Amazon’s HQ2 Decision Is Out of Touch With Reality

Amazon HQ2 - Amazon’s HQ2 Decision Is Out of Touch With Reality

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While Amazon (NASDAQ:AMZN) stock is still up 45% over the last year, and operations are firing on all cylinders, the Amazon HQ2 process has been a disaster that should make investors question whether tech companies have any clue about their corporate responsibility.

After Amazon decided, in September 2017, to decentralize away from Seattle, it set a process in motion for building a second headquarters, which it hoped would be transformative, for itself and the cities that won the derby.

But Amazon’s decision isn’t transformative at all. Adding new office workers to New York City and Washington D.C. saves the company little and changes nothing for Amazon stock.

Like the other tech giants — Microsoft (NASDAQ:MSFT), Alphabet (NASDAQ:GOOGL), Facebook (NASDAQ:FB) and Apple (NASDAQ:AAPL) — Amazon remains centered in just a few places while the rest of the country suffers, and resentment builds.

The political wildfire spawned by this ignorance is going to get worse, which is unhealthy for Amazon stock.

A Collection of Pieces

Amazon’s HQ2 is going to increase its centralization problems, not decrease them. While Amazon is tied together by a network of cloud data centers and warehouse infrastructure, it’s also a collection of discrete businesses, each of which deserves its own headquarters. Alexa development is already centered around Boston, Amazon Studios in Los Angeles, the cloud in Virginia.

Centralizing store operations in Chicago or Dallas, with third-party operations in the losing city, and perhaps moving the studio to a state with existing tax incentives, like Georgia or Louisiana, would spread Amazon’s wealth into lower-cost areas, and deliver it political benefits on the state level.

Financial back-office operations don’t have to be in New York, either. The New York Stock Exchange is owned by Intercontinental Exchange (NYSE:ICE), in Atlanta.

Spreading the Wealth

If 2018 proves anything, it’s that there remains enormous resentment of tech’s economic power, increasingly reflected in political pushback. The answer to that is to decentralize operations so that pushback is eased.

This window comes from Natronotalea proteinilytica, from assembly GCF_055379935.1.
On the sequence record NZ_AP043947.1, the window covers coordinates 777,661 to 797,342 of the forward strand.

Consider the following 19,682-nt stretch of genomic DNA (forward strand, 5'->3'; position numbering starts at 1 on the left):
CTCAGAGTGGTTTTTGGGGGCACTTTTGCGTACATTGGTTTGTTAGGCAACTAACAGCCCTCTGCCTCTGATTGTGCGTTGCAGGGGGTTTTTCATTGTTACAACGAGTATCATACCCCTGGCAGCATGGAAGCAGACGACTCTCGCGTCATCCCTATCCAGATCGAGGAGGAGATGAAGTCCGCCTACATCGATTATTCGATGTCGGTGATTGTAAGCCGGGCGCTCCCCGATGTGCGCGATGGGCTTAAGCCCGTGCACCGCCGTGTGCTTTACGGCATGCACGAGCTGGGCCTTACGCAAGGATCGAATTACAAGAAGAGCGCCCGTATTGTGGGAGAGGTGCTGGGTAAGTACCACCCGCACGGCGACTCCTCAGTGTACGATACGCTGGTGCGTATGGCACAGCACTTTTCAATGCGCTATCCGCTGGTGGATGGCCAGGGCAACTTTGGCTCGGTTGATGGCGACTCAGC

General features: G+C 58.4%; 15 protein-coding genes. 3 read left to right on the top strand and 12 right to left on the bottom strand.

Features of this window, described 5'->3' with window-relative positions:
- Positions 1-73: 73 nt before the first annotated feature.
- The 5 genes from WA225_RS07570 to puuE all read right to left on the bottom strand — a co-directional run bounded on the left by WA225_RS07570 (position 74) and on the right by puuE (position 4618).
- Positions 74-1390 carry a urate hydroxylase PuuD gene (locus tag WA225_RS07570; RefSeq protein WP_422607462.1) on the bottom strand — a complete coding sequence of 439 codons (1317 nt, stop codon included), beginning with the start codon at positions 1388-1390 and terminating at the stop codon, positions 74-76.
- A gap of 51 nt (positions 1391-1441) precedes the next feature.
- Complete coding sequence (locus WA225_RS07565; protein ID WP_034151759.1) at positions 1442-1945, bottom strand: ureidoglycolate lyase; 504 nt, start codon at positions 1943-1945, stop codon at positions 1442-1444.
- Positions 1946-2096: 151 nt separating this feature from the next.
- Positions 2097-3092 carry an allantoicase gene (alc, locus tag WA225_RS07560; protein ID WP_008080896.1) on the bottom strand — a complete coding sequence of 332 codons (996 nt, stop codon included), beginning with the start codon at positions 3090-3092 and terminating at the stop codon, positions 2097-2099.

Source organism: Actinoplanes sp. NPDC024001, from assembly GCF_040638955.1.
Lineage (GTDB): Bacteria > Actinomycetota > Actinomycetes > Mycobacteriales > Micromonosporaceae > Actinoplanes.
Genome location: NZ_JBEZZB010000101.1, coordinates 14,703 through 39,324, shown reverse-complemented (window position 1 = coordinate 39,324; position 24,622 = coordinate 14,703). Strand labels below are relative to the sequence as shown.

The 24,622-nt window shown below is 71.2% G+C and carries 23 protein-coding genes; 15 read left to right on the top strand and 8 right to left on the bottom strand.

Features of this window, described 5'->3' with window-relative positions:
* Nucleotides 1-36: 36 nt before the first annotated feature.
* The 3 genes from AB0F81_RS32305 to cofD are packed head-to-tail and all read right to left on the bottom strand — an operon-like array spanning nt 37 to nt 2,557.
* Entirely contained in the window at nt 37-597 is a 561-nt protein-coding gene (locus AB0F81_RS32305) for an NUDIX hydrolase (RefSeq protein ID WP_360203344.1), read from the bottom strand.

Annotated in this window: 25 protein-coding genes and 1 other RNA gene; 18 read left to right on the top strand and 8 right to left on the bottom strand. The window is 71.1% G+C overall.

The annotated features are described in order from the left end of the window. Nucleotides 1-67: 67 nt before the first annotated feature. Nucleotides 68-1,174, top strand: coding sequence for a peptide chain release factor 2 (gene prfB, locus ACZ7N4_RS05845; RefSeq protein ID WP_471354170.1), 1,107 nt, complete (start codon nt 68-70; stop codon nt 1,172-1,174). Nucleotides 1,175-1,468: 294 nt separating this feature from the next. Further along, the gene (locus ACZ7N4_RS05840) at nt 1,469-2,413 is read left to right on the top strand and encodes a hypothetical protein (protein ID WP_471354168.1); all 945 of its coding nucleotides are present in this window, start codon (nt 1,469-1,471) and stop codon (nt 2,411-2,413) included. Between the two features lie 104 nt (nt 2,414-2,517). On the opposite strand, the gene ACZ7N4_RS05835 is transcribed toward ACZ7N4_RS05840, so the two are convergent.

Just how divorced the Big Tech corporations are from reality can be seen in a proposal by Rep. Ro Khanna, who represents Silicon Valley, to spread the wealth. Based on the Morrill Act, the 1862 act creating land-grant colleges, Khanna’s proposal is to spend government money inside “opportunity zones” of smaller cities around the country, creating a workforce that can make things like the iPhone. It’s based on an idea from West Virginia University president Gordon Gee.

But research universities are already the nation’s chief economic engines, and not just in big cities. Iowa City is rapidly becoming as large as nearby Cedar Rapids, and Lincoln, Nebraska may soon become bigger than Omaha.

Creating workforces to assemble hardware is also dumb. The universities are rightly focusing more on software, and biochemistry, the industries of tomorrow rather than yesterday.

Research help is the kind of incentive Amazon needs, not the real estate and sales tax breaks the losing HQ2 cities were offering. All Amazon did in its HQ2 process was show just how rich it was, and how out of touch it is with the pain beyond its doors.

Wasting Money and Goodwill

Between them, the aforementioned Big Tech stocks have a market capitalization of $3.5 trillion, even after a hard fall in October. The money, and power, is centered in just a few places — northern California, Seattle, Washington, D.C. and New York. This defines the country’s political divide.

Among all the technology players, Amazon was already the least centralized. Google, Apple, Microsoft and Facebook, are far more centered around their economic bases, because their products are mostly software, virtual.

That’s the irony. An economic world built around the internet doesn’t have to be centralized. The whole nature of the internet is that it’s decentralized.

Until the Big Tech giants fully grasp that concept and act upon it, stock in companies like AMZN will remain under pressure.

Dana Blankenhorn is a financial and technology journalist. He is the author of a new mystery thriller, The Reluctant Detective Finds Her Family, available now at the Amazon Kindle store. Write him at or follow him on Twitter at @danablankenhorn. As of this writing he owned shares in AAPL, MSFT and AMZN.

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